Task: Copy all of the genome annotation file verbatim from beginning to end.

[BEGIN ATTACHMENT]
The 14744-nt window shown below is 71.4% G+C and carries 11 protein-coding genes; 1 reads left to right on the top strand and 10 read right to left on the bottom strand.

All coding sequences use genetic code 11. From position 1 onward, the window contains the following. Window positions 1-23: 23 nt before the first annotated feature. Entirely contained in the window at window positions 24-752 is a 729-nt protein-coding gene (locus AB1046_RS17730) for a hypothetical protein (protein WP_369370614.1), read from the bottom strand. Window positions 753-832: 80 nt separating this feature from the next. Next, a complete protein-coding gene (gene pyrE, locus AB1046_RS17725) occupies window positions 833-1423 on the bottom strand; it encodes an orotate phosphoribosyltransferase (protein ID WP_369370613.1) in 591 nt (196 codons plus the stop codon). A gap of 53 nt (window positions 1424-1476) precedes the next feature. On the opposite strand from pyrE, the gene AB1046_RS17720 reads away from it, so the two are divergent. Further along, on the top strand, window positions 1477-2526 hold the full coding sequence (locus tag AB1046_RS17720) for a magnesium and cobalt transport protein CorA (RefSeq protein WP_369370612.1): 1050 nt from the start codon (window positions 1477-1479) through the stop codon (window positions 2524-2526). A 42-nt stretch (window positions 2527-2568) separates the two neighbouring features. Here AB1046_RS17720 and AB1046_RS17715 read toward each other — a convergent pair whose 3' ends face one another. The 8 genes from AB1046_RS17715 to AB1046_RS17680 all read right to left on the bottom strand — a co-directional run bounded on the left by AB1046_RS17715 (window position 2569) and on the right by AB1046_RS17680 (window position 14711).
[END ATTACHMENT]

The 14744-nt window shown below is 71.4% G+C and carries 11 protein-coding genes; 1 reads left to right on the top strand and 10 read right to left on the bottom strand.

All coding sequences use genetic code 11. From position 1 onward, the window contains the following. Window positions 1-23: 23 nt before the first annotated feature. Entirely contained in the window at window positions 24-752 is a 729-nt protein-coding gene (locus AB1046_RS17730) for a hypothetical protein (protein WP_369370614.1), read from the bottom strand. Window positions 753-832: 80 nt separating this feature from the next. Next, a complete protein-coding gene (gene pyrE, locus AB1046_RS17725) occupies window positions 833-1423 on the bottom strand; it encodes an orotate phosphoribosyltransferase (protein ID WP_369370613.1) in 591 nt (196 codons plus the stop codon). A gap of 53 nt (window positions 1424-1476) precedes the next feature. On the opposite strand from pyrE, the gene AB1046_RS17720 reads away from it, so the two are divergent. Further along, on the top strand, window positions 1477-2526 hold the full coding sequence (locus tag AB1046_RS17720) for a magnesium and cobalt transport protein CorA (RefSeq protein WP_369370612.1): 1050 nt from the start codon (window positions 1477-1479) through the stop codon (window positions 2524-2526). A 42-nt stretch (window positions 2527-2568) separates the two neighbouring features. Here AB1046_RS17720 and AB1046_RS17715 read toward each other — a convergent pair whose 3' ends face one another. The 8 genes from AB1046_RS17715 to AB1046_RS17680 all read right to left on the bottom strand — a co-directional run bounded on the left by AB1046_RS17715 (window position 2569) and on the right by AB1046_RS17680 (window position 14711).